with Kieran Leahy, General Manager, Takeda – Ireland
Mr. Leahy, you worked for Servier for nearly a decade before joining Takeda. What have been the chief differences you have noticed between the smaller, independent, French player, and the larger, publicly-listed, Japanese player, with its unique brand of Takeda-ism?
I did not move lightly from Servier. I certainly enjoyed working for a company that, as you rightly mentioned, was a small, independent, French organization—which nonetheless was very large in Europe, and quite large in Ireland. However, an opportunity arose wherein Takeda UK was looking to expand its footprint into the Irish market, and I was approached to head the operation. Opportunities like that do not knock every day.
We set up our first office in Sandyford. It was quite small—we started with three or four people. We slowly grew to about 13 people prior to the Nycomed acquisition.
It was that opportunity—to set up an operation virtually from scratch—that was very exciting for me. Culture was quite important as well: Servier had a very powerful culture as a small organization, but Takeda, despite its huge global size, still felt fairly small in Europe, and particularly in Ireland. It was not a major quantum leap for me. The fit was actually perfect.
Takeda is incredibly proud of its heritage, and its culture as an ethical company. I believe that genuinely, everyone in Takeda tries to live by Takeda-ism in their daily approach to business. This means working with integrity, and constantly thinking about the provision of medicines to people, rather than P&L—although of course profit generation is important as well. Many companies express values and mission statements that are abstract and not easily attainable. Takeda, on the other hand, really tries to live by its mantra.
When you opened Takeda’s Irish sales office, was the acquisition of Nycomed already on the radar?
It was not. However, geographic expansion was. I think that Takeda, as a global organization, realized that the future of its success was marketing its products through its own subsidiaries, rather than out-licensing.
When I joined the company, there was little noise about new acquisitions or mergers. In fact, we had just executed the acquisition of Millennium in the U.S., a key move for the North American market. Broadly speaking, Takeda was looking to change its business model from a big blockbuster strategy to a more specialized, hospital-oriented product approach—particularly in the field of oncology.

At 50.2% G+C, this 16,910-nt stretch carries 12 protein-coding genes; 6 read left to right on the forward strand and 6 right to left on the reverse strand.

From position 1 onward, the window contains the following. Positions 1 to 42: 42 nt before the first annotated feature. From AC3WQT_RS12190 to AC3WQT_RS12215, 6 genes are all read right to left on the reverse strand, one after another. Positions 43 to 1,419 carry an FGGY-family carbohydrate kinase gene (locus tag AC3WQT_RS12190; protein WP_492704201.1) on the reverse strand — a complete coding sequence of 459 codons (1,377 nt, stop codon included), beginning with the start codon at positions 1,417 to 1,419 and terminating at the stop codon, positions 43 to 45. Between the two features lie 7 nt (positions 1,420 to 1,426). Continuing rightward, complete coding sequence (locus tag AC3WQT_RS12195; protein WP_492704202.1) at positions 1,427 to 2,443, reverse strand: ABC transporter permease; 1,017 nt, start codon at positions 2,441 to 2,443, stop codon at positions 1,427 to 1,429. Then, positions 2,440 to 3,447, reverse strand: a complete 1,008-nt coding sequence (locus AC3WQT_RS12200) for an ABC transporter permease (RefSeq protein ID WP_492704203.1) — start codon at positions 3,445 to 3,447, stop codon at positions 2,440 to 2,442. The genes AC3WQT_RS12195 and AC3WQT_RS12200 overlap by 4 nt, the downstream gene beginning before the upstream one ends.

This was our thinking at the time that I joined the organization. Later on, the acquisition of Nycomed accelerated our entry into the European market, in particular.
How did the integration of Nycomed affect the Irish operation?
When we set up Takeda in Ireland, we set it up with growth in mind, so the business model was quite flexible.
Nycomed had been in Ireland for a number of years, and was a larger organization than ours. However, it was going through a major restructuring period, as its largest product had very recently gone off patent and had suffered a major price reduction.
The integration was very quick, and quite smooth. We took a very practical, measured approach to the process. We worked on the cultural aspects and endeavored to instill the values of Takeda-ism into the ex-Nycomed employees.
When the merger was announced, we had a town-hall style meeting of the two Irish subsidiaries in October of 2011. I presented a vision for Takeda, and that vision was very clear: we were going into terrific new markets, in fields where we hadn’t yet had much experience. The journey together would be very exciting.
We were at a tipping point in our portfolio—we had a lot of products that were about to go off patent, or had just gone off patent. This reality, together with the state of the Irish market, meant that there would be no soft landing. Things would happen quite quickly, and we needed to change. We were entering into specialist markets such as CNS—markets where we would need new skillsets, and new capabilities.